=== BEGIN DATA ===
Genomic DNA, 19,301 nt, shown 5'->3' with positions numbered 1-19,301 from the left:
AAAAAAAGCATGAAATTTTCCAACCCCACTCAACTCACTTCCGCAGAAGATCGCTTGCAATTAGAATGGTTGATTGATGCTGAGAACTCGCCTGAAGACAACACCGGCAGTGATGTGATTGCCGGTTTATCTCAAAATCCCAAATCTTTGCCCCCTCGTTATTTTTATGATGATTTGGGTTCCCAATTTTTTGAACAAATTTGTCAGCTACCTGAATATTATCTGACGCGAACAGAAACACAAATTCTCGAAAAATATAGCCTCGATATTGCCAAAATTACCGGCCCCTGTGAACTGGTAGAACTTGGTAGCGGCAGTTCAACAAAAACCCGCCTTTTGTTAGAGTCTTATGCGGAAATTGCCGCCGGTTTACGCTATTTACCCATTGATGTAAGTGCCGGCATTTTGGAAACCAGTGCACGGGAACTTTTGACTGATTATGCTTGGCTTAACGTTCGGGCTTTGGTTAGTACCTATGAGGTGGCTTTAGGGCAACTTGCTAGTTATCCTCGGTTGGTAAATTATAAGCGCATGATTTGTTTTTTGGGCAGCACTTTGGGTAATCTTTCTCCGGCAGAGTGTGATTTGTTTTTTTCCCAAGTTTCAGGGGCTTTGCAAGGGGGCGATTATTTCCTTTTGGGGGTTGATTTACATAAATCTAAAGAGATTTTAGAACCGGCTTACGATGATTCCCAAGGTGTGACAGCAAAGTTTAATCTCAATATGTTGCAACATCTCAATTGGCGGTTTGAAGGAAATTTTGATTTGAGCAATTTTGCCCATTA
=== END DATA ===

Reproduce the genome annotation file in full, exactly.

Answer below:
Genomic DNA, 19,301 nt, shown 5'->3' with positions numbered 1-19,301 from the left:
AAAAAAAGCATGAAATTTTCCAACCCCACTCAACTCACTTCCGCAGAAGATCGCTTGCAATTAGAATGGTTGATTGATGCTGAGAACTCGCCTGAAGACAACACCGGCAGTGATGTGATTGCCGGTTTATCTCAAAATCCCAAATCTTTGCCCCCTCGTTATTTTTATGATGATTTGGGTTCCCAATTTTTTGAACAAATTTGTCAGCTACCTGAATATTATCTGACGCGAACAGAAACACAAATTCTCGAAAAATATAGCCTCGATATTGCCAAAATTACCGGCCCCTGTGAACTGGTAGAACTTGGTAGCGGCAGTTCAACAAAAACCCGCCTTTTGTTAGAGTCTTATGCGGAAATTGCCGCCGGTTTACGCTATTTACCCATTGATGTAAGTGCCGGCATTTTGGAAACCAGTGCACGGGAACTTTTGACTGATTATGCTTGGCTTAACGTTCGGGCTTTGGTTAGTACCTATGAGGTGGCTTTAGGGCAACTTGCTAGTTATCCTCGGTTGGTAAATTATAAGCGCATGATTTGTTTTTTGGGCAGCACTTTGGGTAATCTTTCTCCGGCAGAGTGTGATTTGTTTTTTTCCCAAGTTTCAGGGGCTTTGCAAGGGGGCGATTATTTCCTTTTGGGGGTTGATTTACATAAATCTAAAGAGATTTTAGAACCGGCTTACGATGATTCCCAAGGTGTGACAGCAAAGTTTAATCTCAATATGTTGCAACATCTCAATTGGCGGTTTGAAGGAAATTTTGATTTGAGCAATTTTGCCCATTA